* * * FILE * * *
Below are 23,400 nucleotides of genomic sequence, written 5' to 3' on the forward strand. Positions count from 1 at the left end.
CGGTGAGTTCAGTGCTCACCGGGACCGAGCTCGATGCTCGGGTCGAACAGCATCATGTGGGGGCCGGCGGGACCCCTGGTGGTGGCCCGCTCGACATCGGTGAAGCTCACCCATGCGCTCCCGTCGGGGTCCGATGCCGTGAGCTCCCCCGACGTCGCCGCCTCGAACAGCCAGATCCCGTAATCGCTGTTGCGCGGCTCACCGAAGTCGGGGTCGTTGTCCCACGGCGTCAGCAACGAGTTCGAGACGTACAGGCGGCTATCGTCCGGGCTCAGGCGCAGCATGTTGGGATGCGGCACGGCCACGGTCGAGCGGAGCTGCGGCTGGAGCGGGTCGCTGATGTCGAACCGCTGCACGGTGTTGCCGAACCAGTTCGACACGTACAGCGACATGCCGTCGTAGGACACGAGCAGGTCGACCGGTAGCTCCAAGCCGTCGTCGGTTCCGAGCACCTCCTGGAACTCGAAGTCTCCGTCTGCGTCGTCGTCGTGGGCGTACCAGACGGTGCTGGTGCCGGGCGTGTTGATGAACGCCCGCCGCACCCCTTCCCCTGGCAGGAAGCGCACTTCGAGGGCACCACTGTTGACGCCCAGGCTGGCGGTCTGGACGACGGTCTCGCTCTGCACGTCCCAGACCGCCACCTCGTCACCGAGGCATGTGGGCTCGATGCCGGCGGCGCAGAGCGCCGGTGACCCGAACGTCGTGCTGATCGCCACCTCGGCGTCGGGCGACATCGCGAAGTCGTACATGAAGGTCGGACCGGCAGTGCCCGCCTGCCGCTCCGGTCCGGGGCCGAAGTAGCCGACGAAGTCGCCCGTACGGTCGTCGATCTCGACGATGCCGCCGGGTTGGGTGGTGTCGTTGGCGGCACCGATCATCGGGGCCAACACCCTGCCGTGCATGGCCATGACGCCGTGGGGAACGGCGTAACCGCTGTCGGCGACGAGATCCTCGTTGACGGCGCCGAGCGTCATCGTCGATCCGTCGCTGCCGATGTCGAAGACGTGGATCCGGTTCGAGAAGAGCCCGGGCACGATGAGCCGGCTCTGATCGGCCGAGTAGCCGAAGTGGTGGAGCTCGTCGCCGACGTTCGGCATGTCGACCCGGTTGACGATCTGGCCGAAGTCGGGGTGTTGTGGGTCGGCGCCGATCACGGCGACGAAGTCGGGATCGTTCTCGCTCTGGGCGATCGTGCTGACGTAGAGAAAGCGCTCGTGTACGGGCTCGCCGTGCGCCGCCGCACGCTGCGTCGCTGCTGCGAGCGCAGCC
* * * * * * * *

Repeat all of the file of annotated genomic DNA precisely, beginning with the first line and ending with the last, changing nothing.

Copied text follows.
Below are 23,400 nucleotides of genomic sequence, written 5' to 3' on the forward strand. Positions count from 1 at the left end.
CGGTGAGTTCAGTGCTCACCGGGACCGAGCTCGATGCTCGGGTCGAACAGCATCATGTGGGGGCCGGCGGGACCCCTGGTGGTGGCCCGCTCGACATCGGTGAAGCTCACCCATGCGCTCCCGTCGGGGTCCGATGCCGTGAGCTCCCCCGACGTCGCCGCCTCGAACAGCCAGATCCCGTAATCGCTGTTGCGCGGCTCACCGAAGTCGGGGTCGTTGTCCCACGGCGTCAGCAACGAGTTCGAGACGTACAGGCGGCTATCGTCCGGGCTCAGGCGCAGCATGTTGGGATGCGGCACGGCCACGGTCGAGCGGAGCTGCGGCTGGAGCGGGTCGCTGATGTCGAACCGCTGCACGGTGTTGCCGAACCAGTTCGACACGTACAGCGACATGCCGTCGTAGGACACGAGCAGGTCGACCGGTAGCTCCAAGCCGTCGTCGGTTCCGAGCACCTCCTGGAACTCGAAGTCTCCGTCTGCGTCGTCGTCGTGGGCGTACCAGACGGTGCTGGTGCCGGGCGTGTTGATGAACGCCCGCCGCACCCCTTCCCCTGGCAGGAAGCGCACTTCGAGGGCACCACTGTTGACGCCCAGGCTGGCGGTCTGGACGACGGTCTCGCTCTGCACGTCCCAGACCGCCACCTCGTCACCGAGGCATGTGGGCTCGATGCCGGCGGCGCAGAGCGCCGGTGACCCGAACGTCGTGCTGATCGCCACCTCGGCGTCGGGCGACATCGCGAAGTCGTACATGAAGGTCGGACCGGCAGTGCCCGCCTGCCGCTCCGGTCCGGGGCCGAAGTAGCCGACGAAGTCGCCCGTACGGTCGTCGATCTCGACGATGCCGCCGGGTTGGGTGGTGTCGTTGGCGGCACCGATCATCGGGGCCAACACCCTGCCGTGCATGGCCATGACGCCGTGGGGAACGGCGTAACCGCTGTCGGCGACGAGATCCTCGTTGACGGCGCCGAGCGTCATCGTCGATCCGTCGCTGCCGATGTCGAAGACGTGGATCCGGTTCGAGAAGAGCCCGGGCACGATGAGCCGGCTCTGATCGGCCGAGTAGCCGAAGTGGTGGAGCTCGTCGCCGACGTTCGGCATGTCGACCCGGTTGACGATCTGGCCGAAGTCGGGGTGTTGTGGGTCGGCGCCGATCACGGCGACGAAGTCGGGATCGTTCTCGCTCTGGGCGATCGTGCTGACGTAGAGAAAGCGCTCGTGTACGGGCTCGCCGTGCGCCGCCGCACGCTGCGTCGCTGCTGCGAGCGCAGCC